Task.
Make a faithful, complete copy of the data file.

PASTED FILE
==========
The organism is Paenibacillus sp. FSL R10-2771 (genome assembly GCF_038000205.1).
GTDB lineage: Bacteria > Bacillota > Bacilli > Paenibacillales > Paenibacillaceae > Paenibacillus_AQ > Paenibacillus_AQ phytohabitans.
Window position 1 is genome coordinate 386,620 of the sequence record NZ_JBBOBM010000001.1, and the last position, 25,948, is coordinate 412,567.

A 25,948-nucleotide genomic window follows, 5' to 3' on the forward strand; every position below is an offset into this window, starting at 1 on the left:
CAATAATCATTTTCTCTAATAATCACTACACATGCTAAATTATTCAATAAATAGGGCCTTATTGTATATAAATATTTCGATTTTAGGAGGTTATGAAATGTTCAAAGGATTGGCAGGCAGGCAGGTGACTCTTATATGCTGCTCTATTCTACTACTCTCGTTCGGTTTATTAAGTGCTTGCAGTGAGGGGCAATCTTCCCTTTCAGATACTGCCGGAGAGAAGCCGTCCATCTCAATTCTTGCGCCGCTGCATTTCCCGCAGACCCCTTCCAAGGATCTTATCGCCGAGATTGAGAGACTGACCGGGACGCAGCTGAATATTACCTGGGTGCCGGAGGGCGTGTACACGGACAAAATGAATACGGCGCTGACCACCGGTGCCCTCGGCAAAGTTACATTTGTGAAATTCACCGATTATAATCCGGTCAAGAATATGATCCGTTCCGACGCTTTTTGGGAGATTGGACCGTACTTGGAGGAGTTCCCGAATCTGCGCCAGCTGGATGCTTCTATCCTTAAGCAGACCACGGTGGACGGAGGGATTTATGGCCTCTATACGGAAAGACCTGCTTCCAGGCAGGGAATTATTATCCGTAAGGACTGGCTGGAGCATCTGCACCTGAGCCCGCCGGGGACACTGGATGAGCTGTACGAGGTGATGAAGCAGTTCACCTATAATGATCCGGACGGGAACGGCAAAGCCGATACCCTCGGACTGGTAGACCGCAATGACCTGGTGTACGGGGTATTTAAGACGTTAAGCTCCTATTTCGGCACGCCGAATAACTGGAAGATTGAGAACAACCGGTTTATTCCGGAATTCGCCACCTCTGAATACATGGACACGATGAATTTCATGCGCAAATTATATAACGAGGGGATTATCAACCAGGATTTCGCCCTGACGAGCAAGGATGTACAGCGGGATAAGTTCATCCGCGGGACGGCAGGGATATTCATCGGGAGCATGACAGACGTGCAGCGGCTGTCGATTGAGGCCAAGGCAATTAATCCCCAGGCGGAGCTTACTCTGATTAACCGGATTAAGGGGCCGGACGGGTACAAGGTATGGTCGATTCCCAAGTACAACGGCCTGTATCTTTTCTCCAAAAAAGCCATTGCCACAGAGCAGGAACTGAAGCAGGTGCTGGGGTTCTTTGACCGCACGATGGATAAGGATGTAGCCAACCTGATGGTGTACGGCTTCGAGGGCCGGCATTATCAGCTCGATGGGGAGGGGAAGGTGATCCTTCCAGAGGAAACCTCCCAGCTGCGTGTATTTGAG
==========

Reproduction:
The organism is Paenibacillus sp. FSL R10-2771 (genome assembly GCF_038000205.1).
GTDB lineage: Bacteria > Bacillota > Bacilli > Paenibacillales > Paenibacillaceae > Paenibacillus_AQ > Paenibacillus_AQ phytohabitans.
Window position 1 is genome coordinate 386,620 of the sequence record NZ_JBBOBM010000001.1, and the last position, 25,948, is coordinate 412,567.

A 25,948-nucleotide genomic window follows, 5' to 3' on the forward strand; every position below is an offset into this window, starting at 1 on the left:
CAATAATCATTTTCTCTAATAATCACTACACATGCTAAATTATTCAATAAATAGGGCCTTATTGTATATAAATATTTCGATTTTAGGAGGTTATGAAATGTTCAAAGGATTGGCAGGCAGGCAGGTGACTCTTATATGCTGCTCTATTCTACTACTCTCGTTCGGTTTATTAAGTGCTTGCAGTGAGGGGCAATCTTCCCTTTCAGATACTGCCGGAGAGAAGCCGTCCATCTCAATTCTTGCGCCGCTGCATTTCCCGCAGACCCCTTCCAAGGATCTTATCGCCGAGATTGAGAGACTGACCGGGACGCAGCTGAATATTACCTGGGTGCCGGAGGGCGTGTACACGGACAAAATGAATACGGCGCTGACCACCGGTGCCCTCGGCAAAGTTACATTTGTGAAATTCACCGATTATAATCCGGTCAAGAATATGATCCGTTCCGACGCTTTTTGGGAGATTGGACCGTACTTGGAGGAGTTCCCGAATCTGCGCCAGCTGGATGCTTCTATCCTTAAGCAGACCACGGTGGACGGAGGGATTTATGGCCTCTATACGGAAAGACCTGCTTCCAGGCAGGGAATTATTATCCGTAAGGACTGGCTGGAGCATCTGCACCTGAGCCCGCCGGGGACACTGGATGAGCTGTACGAGGTGATGAAGCAGTTCACCTATAATGATCCGGACGGGAACGGCAAAGCCGATACCCTCGGACTGGTAGACCGCAATGACCTGGTGTACGGGGTATTTAAGACGTTAAGCTCCTATTTCGGCACGCCGAATAACTGGAAGATTGAGAACAACCGGTTTATTCCGGAATTCGCCACCTCTGAATACATGGACACGATGAATTTCATGCGCAAATTATATAACGAGGGGATTATCAACCAGGATTTCGCCCTGACGAGCAAGGATGTACAGCGGGATAAGTTCATCCGCGGGACGGCAGGGATATTCATCGGGAGCATGACAGACGTGCAGCGGCTGTCGATTGAGGCCAAGGCAATTAATCCCCAGGCGGAGCTTACTCTGATTAACCGGATTAAGGGGCCGGACGGGTACAAGGTATGGTCGATTCCCAAGTACAACGGCCTGTATCTTTTCTCCAAAAAAGCCATTGCCACAGAGCAGGAACTGAAGCAGGTGCTGGGGTTCTTTGACCGCACGATGGATAAGGATGTAGCCAACCTGATGGTGTACGGCTTCGAGGGCCGGCATTATCAGCTCGATGGGGAGGGGAAGGTGATCCTTCCAGAGGAAACCTCCCAGCTGCGTGTATTTGAG